Tim: Excellent. Well listen TJ, thank you so much for sitting down with me.

TJ: Thank you so much. I enjoy talking with you.

Tim: Me too.

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[Outro]

And we’re back.

You know, I love Masao’s insights on why some many of the Japanese companies’ competitors to OpenTable had problems getting traction initially. They were too focused on the diners’ experience and adding value to the diner rather than improving the restaurant’s experience and adding value to the restaurant. Now, there’s nothing wrong with wanting to delight all of your users, even those who don’t pay you – it’s an admirable goal. But this is something that is critical to the success to both of market entry and start-ups alike. You need to have a very clear understanding of who your real customer is, and the real customers are the ones paying you for your services and you must delight them first.

There was another kind of subtle point that TJ made about maintaining a global sales culture that’s worth revisiting. Japanese enterprise sales staff have a kind of uniform, they dress the navy blue suits with white or pale blue shirts and dark simple ties, black shoes and belt – not brown. TJ however, had them dressed in a manner that was appropriate to the customer they were meeting. Now, every American salesman learns this in his first year, but it’s unusual in Japan and it sends a very important message, when a salesman dresses in the standard uniform, they’re doing so in order to make a good impression about their company. It’s an inward facing decision. It’s saying,

TJ however, had them dressed in a manner that was appropriate to the customer they were meeting. Now, every American salesman learns this in his first year, but it’s unusual in Japan and it sends a very important message, when a salesman dresses in the standard uniform, they’re doing so in order to make a good impression about their company. It’s an inward facing decision. It’s saying, ‘I respect my company enough to dress this way.’ However, when they dress in a way that makes the client feel most comfortable, they’re considering the customer needs and making an outward facing decision. When it should, if part of a larger program result in even a higher level of that customer service and support that Japanese firms are famous for.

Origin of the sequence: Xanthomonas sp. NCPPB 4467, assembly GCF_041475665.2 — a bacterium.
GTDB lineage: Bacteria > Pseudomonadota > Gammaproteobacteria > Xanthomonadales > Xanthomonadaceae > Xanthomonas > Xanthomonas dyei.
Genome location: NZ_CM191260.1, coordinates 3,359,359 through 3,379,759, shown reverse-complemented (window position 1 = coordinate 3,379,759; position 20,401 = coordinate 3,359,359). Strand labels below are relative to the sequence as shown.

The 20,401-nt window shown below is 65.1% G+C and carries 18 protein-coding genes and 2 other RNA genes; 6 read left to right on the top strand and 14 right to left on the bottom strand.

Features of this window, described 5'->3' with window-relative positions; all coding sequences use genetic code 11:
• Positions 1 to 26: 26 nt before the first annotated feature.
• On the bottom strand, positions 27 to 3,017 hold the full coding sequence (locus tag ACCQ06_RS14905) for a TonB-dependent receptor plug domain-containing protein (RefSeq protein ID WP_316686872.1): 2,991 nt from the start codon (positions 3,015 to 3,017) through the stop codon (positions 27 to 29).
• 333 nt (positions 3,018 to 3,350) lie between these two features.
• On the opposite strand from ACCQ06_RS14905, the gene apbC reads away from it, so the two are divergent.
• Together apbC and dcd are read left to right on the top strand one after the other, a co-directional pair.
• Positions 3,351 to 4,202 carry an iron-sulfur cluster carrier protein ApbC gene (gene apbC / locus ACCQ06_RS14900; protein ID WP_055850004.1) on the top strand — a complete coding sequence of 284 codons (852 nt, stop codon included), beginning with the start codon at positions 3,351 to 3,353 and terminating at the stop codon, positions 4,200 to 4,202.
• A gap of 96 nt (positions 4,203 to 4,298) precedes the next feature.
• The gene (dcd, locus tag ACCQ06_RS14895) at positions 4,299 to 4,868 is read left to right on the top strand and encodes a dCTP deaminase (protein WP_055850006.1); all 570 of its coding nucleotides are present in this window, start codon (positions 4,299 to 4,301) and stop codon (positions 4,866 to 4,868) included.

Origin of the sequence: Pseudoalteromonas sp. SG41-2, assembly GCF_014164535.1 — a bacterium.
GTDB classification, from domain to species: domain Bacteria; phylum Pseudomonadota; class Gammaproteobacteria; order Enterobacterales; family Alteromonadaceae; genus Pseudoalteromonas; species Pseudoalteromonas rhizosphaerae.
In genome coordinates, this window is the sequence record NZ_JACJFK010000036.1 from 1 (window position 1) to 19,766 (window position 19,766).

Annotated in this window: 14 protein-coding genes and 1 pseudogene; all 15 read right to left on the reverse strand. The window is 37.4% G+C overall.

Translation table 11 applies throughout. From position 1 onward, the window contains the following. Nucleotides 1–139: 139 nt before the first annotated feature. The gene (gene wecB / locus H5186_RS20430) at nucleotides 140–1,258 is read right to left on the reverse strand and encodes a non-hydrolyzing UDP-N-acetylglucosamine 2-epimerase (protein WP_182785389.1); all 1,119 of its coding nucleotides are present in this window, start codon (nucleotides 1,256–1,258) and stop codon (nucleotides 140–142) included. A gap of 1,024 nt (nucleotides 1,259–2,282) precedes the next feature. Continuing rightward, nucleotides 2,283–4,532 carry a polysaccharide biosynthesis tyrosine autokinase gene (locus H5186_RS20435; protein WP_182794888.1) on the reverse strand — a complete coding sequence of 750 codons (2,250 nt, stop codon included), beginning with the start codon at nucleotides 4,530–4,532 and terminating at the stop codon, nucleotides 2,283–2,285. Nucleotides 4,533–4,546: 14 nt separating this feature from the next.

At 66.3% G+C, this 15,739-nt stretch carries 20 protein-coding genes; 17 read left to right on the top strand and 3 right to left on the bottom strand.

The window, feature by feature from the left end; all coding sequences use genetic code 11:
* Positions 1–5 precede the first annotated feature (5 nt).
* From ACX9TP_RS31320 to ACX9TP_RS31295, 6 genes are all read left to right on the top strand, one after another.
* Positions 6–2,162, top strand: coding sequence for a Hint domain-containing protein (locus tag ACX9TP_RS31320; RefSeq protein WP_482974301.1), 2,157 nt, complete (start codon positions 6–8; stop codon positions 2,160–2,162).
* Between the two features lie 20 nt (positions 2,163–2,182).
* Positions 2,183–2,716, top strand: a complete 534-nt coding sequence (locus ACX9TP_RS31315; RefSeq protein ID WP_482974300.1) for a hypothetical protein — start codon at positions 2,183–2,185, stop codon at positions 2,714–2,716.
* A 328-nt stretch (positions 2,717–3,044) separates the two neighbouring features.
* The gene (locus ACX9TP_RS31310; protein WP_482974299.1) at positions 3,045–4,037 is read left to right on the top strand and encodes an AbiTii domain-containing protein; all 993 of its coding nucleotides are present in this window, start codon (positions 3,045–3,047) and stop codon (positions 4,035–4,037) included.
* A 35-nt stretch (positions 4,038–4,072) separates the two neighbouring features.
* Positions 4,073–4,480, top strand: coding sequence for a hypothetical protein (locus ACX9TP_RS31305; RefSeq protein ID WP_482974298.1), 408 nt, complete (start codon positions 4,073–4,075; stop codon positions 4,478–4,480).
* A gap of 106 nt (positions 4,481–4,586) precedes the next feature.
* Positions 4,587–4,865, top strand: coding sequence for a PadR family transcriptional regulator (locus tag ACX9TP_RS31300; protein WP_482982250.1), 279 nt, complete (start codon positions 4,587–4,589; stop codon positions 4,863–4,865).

If you’ve got a story about dining in San Francisco or Japan, TJ and I would love to hear from you. So come by disruptingjapan.com/show088 and tell us about it. And when you drop by, you’ll see all the links and notes that TJ and I talked about and much, much more in the resources section of the post.

And hey, I know you’ve been meaning to get around this for a while now, but when you get the chance, please leave us an honest review on iTunes. It’s really one of the best ways you can help support the show and help us get the word out. And most of all, thanks for listening. And thank you for letting people interested in the Japanese market know about the show.

I’m Tim Romero, and thanks for listening to Disrupting Japan.